Village Hopping in Kalinga
We were at the main road before 7:00 AM to catch the jeepney bound to Bontoc. Our guide advised us that we have to be there on time because that was the time that the jeepney will pass by the area. Soon enough, the jeepney arrived. My buddies, Elal and Doi, and I rode the jeepney on top load while Julius seated inside.
It was the day that our group set off to explore some villages in Tinglayan. I didn’t expect that the municipality has several villages that tourists can get to. I only knew about Busculan, which I regularly see from different blog posts that I had read. Our guide was Kuya Moises. He and Mang Johnny helped us decide our route for that day and the villages that we would be getting to. Because we were only have a full day to travel around, we agreed to three villages to visit such as Buscalan, Loccong and Butbut Proper.
Meeting Whang-Od at Buscalan
Kalinga had even become more popular destination because of Whang-od, the last tattoo artist of her tribe. Tourists started to visit the village of Buscalan to get inked but spending a little more time to get around this place will immerse you to the life of the community.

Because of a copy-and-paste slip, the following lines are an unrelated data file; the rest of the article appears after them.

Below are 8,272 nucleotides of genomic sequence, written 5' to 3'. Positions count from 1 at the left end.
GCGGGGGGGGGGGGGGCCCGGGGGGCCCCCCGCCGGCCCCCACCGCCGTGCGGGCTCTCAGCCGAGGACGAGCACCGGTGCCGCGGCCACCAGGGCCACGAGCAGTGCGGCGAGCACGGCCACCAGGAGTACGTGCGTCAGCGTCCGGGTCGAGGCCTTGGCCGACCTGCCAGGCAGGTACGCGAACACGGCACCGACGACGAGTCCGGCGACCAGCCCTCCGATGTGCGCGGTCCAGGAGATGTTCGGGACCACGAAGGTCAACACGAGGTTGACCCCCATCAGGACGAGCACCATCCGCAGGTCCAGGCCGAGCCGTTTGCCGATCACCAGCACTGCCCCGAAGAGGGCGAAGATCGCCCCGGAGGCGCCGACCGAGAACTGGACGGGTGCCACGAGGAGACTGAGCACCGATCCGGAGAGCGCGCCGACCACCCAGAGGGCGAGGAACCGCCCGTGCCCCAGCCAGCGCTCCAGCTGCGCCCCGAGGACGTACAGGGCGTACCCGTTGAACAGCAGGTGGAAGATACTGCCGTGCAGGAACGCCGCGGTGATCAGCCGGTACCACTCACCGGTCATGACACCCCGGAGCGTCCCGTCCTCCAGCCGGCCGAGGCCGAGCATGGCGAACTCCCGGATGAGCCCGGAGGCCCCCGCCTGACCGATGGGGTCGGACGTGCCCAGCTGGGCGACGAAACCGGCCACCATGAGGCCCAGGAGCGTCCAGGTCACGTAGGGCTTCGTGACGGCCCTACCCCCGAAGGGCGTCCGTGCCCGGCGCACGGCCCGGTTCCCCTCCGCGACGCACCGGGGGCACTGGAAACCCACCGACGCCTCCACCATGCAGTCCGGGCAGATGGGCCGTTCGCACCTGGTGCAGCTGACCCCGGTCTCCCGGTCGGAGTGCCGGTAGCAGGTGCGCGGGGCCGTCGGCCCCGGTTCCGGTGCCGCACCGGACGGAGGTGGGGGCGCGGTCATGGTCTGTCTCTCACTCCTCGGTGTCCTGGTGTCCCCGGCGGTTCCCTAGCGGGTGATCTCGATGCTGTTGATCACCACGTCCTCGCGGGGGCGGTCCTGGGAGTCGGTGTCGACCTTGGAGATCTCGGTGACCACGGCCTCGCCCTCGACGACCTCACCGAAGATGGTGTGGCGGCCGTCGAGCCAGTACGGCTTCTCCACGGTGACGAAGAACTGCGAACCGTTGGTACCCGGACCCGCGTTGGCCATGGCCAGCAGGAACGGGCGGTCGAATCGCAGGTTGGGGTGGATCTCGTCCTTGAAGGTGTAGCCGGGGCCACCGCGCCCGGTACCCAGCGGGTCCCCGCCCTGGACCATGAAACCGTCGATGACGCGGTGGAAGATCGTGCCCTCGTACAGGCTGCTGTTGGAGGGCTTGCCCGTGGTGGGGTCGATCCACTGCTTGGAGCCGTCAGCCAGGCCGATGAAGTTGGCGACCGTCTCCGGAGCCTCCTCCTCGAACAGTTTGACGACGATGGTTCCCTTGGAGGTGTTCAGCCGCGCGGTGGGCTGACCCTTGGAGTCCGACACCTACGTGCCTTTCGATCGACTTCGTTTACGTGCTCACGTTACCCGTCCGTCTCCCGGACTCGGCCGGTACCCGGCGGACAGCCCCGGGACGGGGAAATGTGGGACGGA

Most of the tourists choose to stay in Buscalan to experience what life in the village seems like. Accommodations are in home stay style. They can prepare meals for you but food can be limited to beans and vegetables. So I suggest that you bring food with you, canned goods perhaps, if you are very particular with this.
We alighted at the town of Mar-o (PHP 20). Getting to Buscalan from Mar-o or the nearby Bugnay Junction takes about 2 hours of trek. But it could be cut into an hour if you opt to ride a motorbike (PHP 100) going to the Turning Point. From Turning Point, it’ll just be an hour to reach the village of Buscalan.